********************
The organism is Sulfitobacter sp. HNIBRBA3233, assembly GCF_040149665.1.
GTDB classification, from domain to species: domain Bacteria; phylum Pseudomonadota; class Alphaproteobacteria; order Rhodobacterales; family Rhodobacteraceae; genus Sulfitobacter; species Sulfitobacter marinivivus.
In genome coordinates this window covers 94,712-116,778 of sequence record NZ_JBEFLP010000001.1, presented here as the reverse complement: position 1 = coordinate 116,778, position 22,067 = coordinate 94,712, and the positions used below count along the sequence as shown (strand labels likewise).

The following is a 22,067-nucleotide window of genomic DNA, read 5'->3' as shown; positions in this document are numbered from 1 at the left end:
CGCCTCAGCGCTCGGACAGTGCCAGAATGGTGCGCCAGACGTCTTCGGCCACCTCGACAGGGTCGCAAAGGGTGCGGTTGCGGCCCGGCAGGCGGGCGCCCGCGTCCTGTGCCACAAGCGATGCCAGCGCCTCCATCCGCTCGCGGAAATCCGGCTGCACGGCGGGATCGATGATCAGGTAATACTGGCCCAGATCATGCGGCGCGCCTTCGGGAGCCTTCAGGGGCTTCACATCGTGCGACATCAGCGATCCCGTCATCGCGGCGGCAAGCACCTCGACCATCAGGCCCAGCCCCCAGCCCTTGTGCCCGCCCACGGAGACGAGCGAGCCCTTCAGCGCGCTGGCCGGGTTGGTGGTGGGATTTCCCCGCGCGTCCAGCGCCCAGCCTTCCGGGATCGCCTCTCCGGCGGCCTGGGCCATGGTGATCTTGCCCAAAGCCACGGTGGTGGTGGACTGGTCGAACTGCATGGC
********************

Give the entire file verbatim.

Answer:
The organism is Sulfitobacter sp. HNIBRBA3233, assembly GCF_040149665.1.
GTDB classification, from domain to species: domain Bacteria; phylum Pseudomonadota; class Alphaproteobacteria; order Rhodobacterales; family Rhodobacteraceae; genus Sulfitobacter; species Sulfitobacter marinivivus.
In genome coordinates this window covers 94,712-116,778 of sequence record NZ_JBEFLP010000001.1, presented here as the reverse complement: position 1 = coordinate 116,778, position 22,067 = coordinate 94,712, and the positions used below count along the sequence as shown (strand labels likewise).

The following is a 22,067-nucleotide window of genomic DNA, read 5'->3' as shown; positions in this document are numbered from 1 at the left end:
CGCCTCAGCGCTCGGACAGTGCCAGAATGGTGCGCCAGACGTCTTCGGCCACCTCGACAGGGTCGCAAAGGGTGCGGTTGCGGCCCGGCAGGCGGGCGCCCGCGTCCTGTGCCACAAGCGATGCCAGCGCCTCCATCCGCTCGCGGAAATCCGGCTGCACGGCGGGATCGATGATCAGGTAATACTGGCCCAGATCATGCGGCGCGCCTTCGGGAGCCTTCAGGGGCTTCACATCGTGCGACATCAGCGATCCCGTCATCGCGGCGGCAAGCACCTCGACCATCAGGCCCAGCCCCCAGCCCTTGTGCCCGCCCACGGAGACGAGCGAGCCCTTCAGCGCGCTGGCCGGGTTGGTGGTGGGATTTCCCCGCGCGTCCAGCGCCCAGCCTTCCGGGATCGCCTCTCCGGCGGCCTGGGCCATGGTGATCTTGCCCAAAGCCACGGTGGTGGTGGACTGGTCGAACTGCATGGC